Should Federal Public Lands be Prioritized for Renewable Energy Development?

Wind “farm”, Columbia River Gorge. Photo: Jeffrey St. Clair.

The Wilderness Society just teamed up with Yale University to release a reportpromoting renewable energy development on public lands, and like the recent Michael Moore documentary Planet of the Humans, it’s stirring up controversy. The report suggests we should ramp up utility-scale renewable production on federal public lands, with a particular focus on Nevada’s desert wildlands, to help stem the damage to our planet’s climate. At Western Watersheds Project, we strongly agree that humanity needs to break its catastrophic addiction to fossil fuels. But even though the federal government holds title to millions of acres of public land, our western wildlands aren’t the best place to start.

Western Watersheds Project advocates a “Keep it in the Ground” approach to federally-owned fossil fuels (on public lands and offshore), and providing a just transition for fossil fuel workers to well-paid jobs in less destructive sectors of the economy. Yet we all use energy, so it incumbent on us (and other conservation groups) to articulate a vision for America’s energy future that is both practical and sustainable for the environment. So what would a responsible transition to renewable fuel sources really look like?

It should start with distributed renewables – solar panels on rooftops of homes and businesses, modest community arrays in developed areas, building solar awnings to shade our vast, paved acreages of parking lots. These urbanized, developed environments have largely lost their habitat values already, so distributed renewable energy is an ecological “freebie” and also eliminates the need for big transmission lines. There is a simple explanation for why this win-win energy solution isn’t getting more attention and funding from Washington: The utility industry has armies of lobbyists lining up to scoop up federal renewable subsidies, leaving little left over for community-owned renewables. But a grassroots focus to infusing federal COVID-19 stimulus dollars could shift that balance of renewable power, giving local residents – particularly in underserved communities – an opportunity to become self-reliant on energy while putting Americans to work and kick-starting economic recovery.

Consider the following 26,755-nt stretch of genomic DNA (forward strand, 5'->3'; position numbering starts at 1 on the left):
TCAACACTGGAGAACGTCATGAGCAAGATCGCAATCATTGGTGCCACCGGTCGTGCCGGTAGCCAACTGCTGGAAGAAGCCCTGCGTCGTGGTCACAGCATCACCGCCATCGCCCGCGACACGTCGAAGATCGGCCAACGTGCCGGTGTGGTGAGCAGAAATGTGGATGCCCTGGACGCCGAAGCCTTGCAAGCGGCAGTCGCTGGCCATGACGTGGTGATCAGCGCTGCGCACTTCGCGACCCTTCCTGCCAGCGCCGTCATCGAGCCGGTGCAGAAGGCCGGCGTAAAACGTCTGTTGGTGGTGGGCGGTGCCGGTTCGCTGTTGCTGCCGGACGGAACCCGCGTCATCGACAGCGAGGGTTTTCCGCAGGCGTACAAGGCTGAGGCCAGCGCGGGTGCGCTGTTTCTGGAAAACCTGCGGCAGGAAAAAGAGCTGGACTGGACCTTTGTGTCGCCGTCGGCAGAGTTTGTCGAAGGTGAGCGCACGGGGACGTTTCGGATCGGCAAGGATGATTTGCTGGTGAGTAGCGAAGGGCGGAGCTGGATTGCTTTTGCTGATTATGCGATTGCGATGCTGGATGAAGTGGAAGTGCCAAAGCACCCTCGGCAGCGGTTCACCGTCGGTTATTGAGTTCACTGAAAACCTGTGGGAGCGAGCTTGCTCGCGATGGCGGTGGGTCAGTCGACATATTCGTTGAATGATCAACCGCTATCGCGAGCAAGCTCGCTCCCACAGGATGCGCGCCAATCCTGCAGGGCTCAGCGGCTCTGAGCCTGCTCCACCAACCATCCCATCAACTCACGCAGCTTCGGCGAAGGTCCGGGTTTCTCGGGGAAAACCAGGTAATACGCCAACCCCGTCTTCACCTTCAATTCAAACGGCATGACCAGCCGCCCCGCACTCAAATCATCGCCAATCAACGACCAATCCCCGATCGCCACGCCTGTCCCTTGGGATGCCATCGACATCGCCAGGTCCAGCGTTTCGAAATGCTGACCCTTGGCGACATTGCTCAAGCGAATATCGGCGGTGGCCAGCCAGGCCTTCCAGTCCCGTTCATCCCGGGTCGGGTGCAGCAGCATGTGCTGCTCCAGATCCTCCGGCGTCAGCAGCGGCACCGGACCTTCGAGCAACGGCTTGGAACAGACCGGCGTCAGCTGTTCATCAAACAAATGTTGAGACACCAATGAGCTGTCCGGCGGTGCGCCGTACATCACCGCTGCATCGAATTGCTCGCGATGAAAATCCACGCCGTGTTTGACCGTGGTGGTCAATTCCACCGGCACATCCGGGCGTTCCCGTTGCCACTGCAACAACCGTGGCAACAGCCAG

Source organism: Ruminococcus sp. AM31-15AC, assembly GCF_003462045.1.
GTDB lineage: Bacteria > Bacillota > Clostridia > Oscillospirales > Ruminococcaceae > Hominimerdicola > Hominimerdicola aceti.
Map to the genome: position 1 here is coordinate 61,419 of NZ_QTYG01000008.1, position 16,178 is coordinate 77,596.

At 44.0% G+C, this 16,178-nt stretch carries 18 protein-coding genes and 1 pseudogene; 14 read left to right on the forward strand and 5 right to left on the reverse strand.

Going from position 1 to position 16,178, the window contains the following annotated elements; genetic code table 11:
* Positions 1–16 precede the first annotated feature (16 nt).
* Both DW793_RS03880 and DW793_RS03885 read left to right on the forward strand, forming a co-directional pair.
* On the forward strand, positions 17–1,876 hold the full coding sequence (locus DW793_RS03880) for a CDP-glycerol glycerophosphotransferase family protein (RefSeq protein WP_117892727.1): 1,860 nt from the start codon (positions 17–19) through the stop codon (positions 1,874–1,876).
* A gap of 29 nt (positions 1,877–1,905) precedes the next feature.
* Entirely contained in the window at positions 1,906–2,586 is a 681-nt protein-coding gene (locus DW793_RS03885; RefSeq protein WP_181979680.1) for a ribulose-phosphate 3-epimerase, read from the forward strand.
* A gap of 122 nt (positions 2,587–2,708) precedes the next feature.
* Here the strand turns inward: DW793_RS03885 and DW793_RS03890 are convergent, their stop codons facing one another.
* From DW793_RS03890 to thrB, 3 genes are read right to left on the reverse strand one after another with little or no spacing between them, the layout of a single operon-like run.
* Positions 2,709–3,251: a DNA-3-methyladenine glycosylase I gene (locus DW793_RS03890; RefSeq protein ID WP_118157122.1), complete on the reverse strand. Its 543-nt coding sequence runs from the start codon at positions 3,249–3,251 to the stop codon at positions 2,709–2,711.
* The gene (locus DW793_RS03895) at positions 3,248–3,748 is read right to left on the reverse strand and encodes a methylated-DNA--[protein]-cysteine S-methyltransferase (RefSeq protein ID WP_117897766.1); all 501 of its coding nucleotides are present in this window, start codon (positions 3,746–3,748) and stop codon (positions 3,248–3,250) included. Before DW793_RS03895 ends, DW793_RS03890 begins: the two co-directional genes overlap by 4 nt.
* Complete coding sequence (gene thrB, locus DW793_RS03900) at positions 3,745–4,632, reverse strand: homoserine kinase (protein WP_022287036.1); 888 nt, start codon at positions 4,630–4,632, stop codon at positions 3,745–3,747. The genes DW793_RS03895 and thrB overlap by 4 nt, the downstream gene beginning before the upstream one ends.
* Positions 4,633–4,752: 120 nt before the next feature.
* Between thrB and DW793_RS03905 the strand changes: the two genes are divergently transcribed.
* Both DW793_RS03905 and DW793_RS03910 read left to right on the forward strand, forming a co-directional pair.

Then there’s the need to increase efficiency – the “negawatts” that Amory Lovins so perceptively has championed for decades. If renewable energy production continues to be matched by skyrocketing consumption, then increasing renewables isn’t doing anything to solve our climate problems.

Once opportunities for renewables in urban spaces are exhausted, we can then step outward to “brownfields,” siting renewable projects in places like landfills, abandoned mine sites, or croplands already blighted from an ecological perspective. Overwhelmingly, brownfields are on private property, not public lands. Utility-scale renewable generation can be a cash bonus for private property owners. By contrast, industrial-scale renewables on public lands can be a net loss, eliminating wildlands, degrading or destroying wildlife habitats, and diminishing public access and recreation opportunities.

If we can’t generate all the renewable energy we need through distributed renewables, efficiency, and private lands, then and only then should federal public lands come into consideration. Public lands need careful screening, as The Wilderness Society acknowledges, to prevent the sacrifice of sensitive lands and important wildlife habitats. In Wyoming, just such an analysis was completed a decade ago, recommending excluding wind farms from sage grouse habitats and raptor nesting areas, and identifying a “green rectangle” of lands with no environmental conflicts. This analysis was templated in Oregon and Montana, and many Wyoming wind farms subsequently shifted away from environmentally-sensitive public lands. But no such analysis yet exists for Nevada.